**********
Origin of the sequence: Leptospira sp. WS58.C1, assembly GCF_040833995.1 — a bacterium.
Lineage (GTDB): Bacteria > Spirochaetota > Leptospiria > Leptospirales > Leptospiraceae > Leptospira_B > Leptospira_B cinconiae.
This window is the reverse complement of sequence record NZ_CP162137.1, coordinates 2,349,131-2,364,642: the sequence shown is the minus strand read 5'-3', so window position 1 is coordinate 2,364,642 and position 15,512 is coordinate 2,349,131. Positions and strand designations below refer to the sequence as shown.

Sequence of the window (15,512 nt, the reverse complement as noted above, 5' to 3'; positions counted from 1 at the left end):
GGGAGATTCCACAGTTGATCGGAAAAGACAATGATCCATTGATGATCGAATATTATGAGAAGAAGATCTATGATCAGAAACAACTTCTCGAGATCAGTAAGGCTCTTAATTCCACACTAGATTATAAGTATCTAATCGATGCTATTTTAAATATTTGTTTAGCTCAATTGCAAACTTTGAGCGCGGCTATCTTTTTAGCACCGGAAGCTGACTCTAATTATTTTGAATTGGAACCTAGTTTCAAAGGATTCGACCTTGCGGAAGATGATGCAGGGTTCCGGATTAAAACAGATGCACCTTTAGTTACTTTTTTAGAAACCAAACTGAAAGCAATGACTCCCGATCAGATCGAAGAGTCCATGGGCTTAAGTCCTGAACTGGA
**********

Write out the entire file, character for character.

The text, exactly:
Origin of the sequence: Leptospira sp. WS58.C1, assembly GCF_040833995.1 — a bacterium.
Lineage (GTDB): Bacteria > Spirochaetota > Leptospiria > Leptospirales > Leptospiraceae > Leptospira_B > Leptospira_B cinconiae.
This window is the reverse complement of sequence record NZ_CP162137.1, coordinates 2,349,131-2,364,642: the sequence shown is the minus strand read 5'-3', so window position 1 is coordinate 2,364,642 and position 15,512 is coordinate 2,349,131. Positions and strand designations below refer to the sequence as shown.

Sequence of the window (15,512 nt, the reverse complement as noted above, 5' to 3'; positions counted from 1 at the left end):
GGGAGATTCCACAGTTGATCGGAAAAGACAATGATCCATTGATGATCGAATATTATGAGAAGAAGATCTATGATCAGAAACAACTTCTCGAGATCAGTAAGGCTCTTAATTCCACACTAGATTATAAGTATCTAATCGATGCTATTTTAAATATTTGTTTAGCTCAATTGCAAACTTTGAGCGCGGCTATCTTTTTAGCACCGGAAGCTGACTCTAATTATTTTGAATTGGAACCTAGTTTCAAAGGATTCGACCTTGCGGAAGATGATGCAGGGTTCCGGATTAAAACAGATGCACCTTTAGTTACTTTTTTAGAAACCAAACTGAAAGCAATGACTCCCGATCAGATCGAAGAGTCCATGGGCTTAAGTCCTGAACTGGA